CBS Radio and Entercom Merge to Create Industry Giant

244-station group will include music, sports and news/talk formats

The deal will combine CBS Radio’s 117 stations in 26 markets with Entercom’s 127 stations in 27 markets. Getty Images
Headshot of Chris Ariens

CBS Radio has scrapped plans for an initial public offering and is instead merging with Entercom, the nation’s fourth largest radio operator.

CBS Radio’s 117 stations in 26 markets will combine with Entercom’s 127 stations in 27 markets. CBS Chairman and CEO Les Moonves announced in March 2016 that it was spinning off the Radio unit. Founded in 1928, it was the cornerstone of what has become CBS Corporation.

“This agreement is great for shareholders and achieves our previously stated objectives by separating our radio business in the best possible way,” said Moonves in a statement. “Entercom is a superbly run company, and together with CBS Radio’s powerful brands and remarkable people, we are creating an organization that will be even better positioned to succeed in this rapidly evolving media landscape.”

David J. Field, President and CEO of Entercom, will lead the combined company, which will retain the Entercom name and be based in Philadelphia, with offices in New York.

“These two great companies, with their impressive histories, complementary assets, and premier content and brands, are a perfect strategic and cultural fit, enabling us to deliver local connection on a national scale and drive accelerated growth,” said Field. “We look forward to welcoming our talented new colleagues at CBS Radio, and we have the utmost respect for their significant contributions to the industry.”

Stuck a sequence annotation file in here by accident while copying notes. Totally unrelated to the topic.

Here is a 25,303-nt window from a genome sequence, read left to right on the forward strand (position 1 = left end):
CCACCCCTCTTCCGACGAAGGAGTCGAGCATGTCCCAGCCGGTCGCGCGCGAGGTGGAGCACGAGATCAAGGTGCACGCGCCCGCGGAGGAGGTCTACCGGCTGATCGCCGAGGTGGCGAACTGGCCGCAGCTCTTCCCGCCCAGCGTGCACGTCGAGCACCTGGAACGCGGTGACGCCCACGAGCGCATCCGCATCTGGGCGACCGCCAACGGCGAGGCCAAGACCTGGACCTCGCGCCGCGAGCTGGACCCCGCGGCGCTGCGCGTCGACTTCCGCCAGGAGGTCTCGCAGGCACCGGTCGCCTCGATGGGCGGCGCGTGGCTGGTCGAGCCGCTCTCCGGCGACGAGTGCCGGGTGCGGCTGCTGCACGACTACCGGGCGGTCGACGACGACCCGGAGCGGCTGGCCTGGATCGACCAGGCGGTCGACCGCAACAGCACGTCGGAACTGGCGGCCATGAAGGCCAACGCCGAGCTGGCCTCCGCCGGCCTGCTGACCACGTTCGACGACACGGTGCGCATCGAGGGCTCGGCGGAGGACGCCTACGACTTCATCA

In an interview late last year, newly-installed CMO Ruth Gaviria told Adweek her goal was to convince brand marketers that radio works. “We want to show advertisers how their competitors have benefited from radio. Radio doesn’t fail. What sometimes fails is the type of campaign, the creative, and the fact that marketers don’t always use the full range of radio. We have on-air personalities who can seamlessly endorse what they need to endorse, and we can make that endorsement genuine and authentic.”

In what is expected to be a tax-free deal to CBS after completion, CBS Radio shareholders will receive approximately 72 percent of all outstanding shares while Entercom shareholders will own 28 percent of the combined company. The deal is expected to close in the second half of 2017. IHeartMedia remains the nation’s largest radio operator with more than 850 stations.

Late last year, CBS Radio News cut some of its biggest on-air names including Washington correspondent Barry Bagnato who was with the network for 30 years and anchors Harley Carnes (24 years) and Bill Whitney (32 years) and Dan Raviv (23 years).

@ChrisAriens Chris Ariens is the managing editor and director of video at Adweek.
Publish date: February 2, 2017 © 2020 Adweek, LLC. - All Rights Reserved and NOT FOR REPRINT